Wood makes it clear that the choice was a difficult one for Franklin. He was loyal to England, and he would become fiercely loyal to America. The break with the one before the dedication to the other took…
Wood, G.S. (2004). The Americanization of Benjamin Franklin. New York: Penguin Press.
Jonathan Edwards and Benjamin Franklin were both prominent leaders in colonial America who were dedicated to hard work and a belief in the basic goodness of all men. Sharing in these basic concepts they went about making a major contribution to society but did so in different ways.
The personalities of Jonathan Edwards and Benjamin Franklin could not have been any different. Edwards was a strict Calvinist who was serious and reserved while Franklin was a Deist whose warmth and gregarious personality was legendary. Taking different views in many ways to life they still adhered to their basic beliefs that there was no substitute for hard work.
As a Deist, Franklin believed that every life situation could be resolved through the use of reason. Franklin's writings on life and his extensive work in the areas of philosophy and science are evidence of his basic attitude toward life. Edwards, meanwhile, believed…
Americanization of Benjamin Franklin
Benjamin Franklin played a major role in the American evolution and its history and his contributions changed the history of America as we know it.
One of the most interesting and influential characters in American history is Benjamin Franklin. Franklin was a brilliant man that contributed deeply to both the scientific and political community. Much of what there is to know about his life can be found in Gordon S. Wood's book titled "The Americanization of Benjamin Franklin." The purpose of this paper is to examine the life of Benjamin Franklin through the provided text in order to answer these significant questions:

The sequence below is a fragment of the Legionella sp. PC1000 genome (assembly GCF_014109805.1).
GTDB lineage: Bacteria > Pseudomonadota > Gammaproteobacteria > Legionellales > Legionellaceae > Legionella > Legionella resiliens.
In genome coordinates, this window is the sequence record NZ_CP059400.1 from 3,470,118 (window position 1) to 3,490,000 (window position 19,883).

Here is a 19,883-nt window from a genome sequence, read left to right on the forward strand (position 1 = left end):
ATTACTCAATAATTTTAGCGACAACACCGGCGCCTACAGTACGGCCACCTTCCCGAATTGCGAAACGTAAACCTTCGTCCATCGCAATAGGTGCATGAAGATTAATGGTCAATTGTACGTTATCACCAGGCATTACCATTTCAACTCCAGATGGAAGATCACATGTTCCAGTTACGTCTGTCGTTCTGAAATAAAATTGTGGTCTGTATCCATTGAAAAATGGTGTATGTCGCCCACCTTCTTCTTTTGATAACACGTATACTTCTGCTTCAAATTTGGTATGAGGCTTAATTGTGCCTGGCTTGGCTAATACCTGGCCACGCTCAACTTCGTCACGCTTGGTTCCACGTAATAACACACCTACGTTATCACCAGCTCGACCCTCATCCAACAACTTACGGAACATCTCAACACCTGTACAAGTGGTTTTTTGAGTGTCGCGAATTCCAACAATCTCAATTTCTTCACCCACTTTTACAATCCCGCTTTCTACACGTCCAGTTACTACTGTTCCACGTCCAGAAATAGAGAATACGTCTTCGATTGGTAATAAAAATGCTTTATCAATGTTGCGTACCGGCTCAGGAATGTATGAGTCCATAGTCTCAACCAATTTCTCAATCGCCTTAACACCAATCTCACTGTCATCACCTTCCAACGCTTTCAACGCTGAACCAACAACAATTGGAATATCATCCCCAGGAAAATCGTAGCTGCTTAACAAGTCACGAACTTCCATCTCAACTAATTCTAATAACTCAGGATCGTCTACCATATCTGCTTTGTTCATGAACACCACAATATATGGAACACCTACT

How come Benjamin Franklin was an unlikely revolutionary?
What caused Franklin to join the revolution?
How can we compare and contrast Franklin's mythology with his reality?
Franklin Preferred London to Philadelphia and royal governments to democracy, why?
How come American colonists were suspicious of…
1) Wood, G. (2004). The Americanization of Benjamin Franklin. Penguin Books.
Benjamin Franklin once said that, "An investment in knowledge pays the best interest." Nowhere is this statement truer than in the field of nursing where I feel that the lessons learned from this course will help sustain and enrich me in whatever field I am employed going forward. From learning about health promotion to trans-cultural nursing to nursing-focused medical ethics, these issues will influence how I practice clinically whatever type of nurse I become from a Certified Nurse Anesthetist to a Home Health Nurse to everything in-between.
As a nurse, family and friends as well as patients will inevitably look to me with their questions about health promotion. This concept focuses on maximizing wellness for one's entire life through specific strategies to promote health through nutrition, physical fitness, weight control and avoiding substance abuse. Furthermore, health promotion must also take into account cultural and environmental factors related to…
Benjamin M. And Curtis J. (1992). Ethics in Nursing. Oxford University Press, USA (3rd edition): New York, NY.
Taylor C., Lillis C., LeMone P. & Lynn P. (2010). Fundamentals of Nursing: The Art and Science of Nursing Care. Lippincott Williams & Wilkins (7th edition): New York, NY.
The length of the second epitaph and its lack of informative inclusions reveal a man who is aware of his life's work and believes that his name does not require additional explanations. Finally, the burial place next to his wife is a gesture of respect for his family, which reveals that behind the strong man stood a strong woman who inspired and supported his aspirations, goals and efforts. At the end of the day, he returns home to her. At the end of his life, he will rest next to her.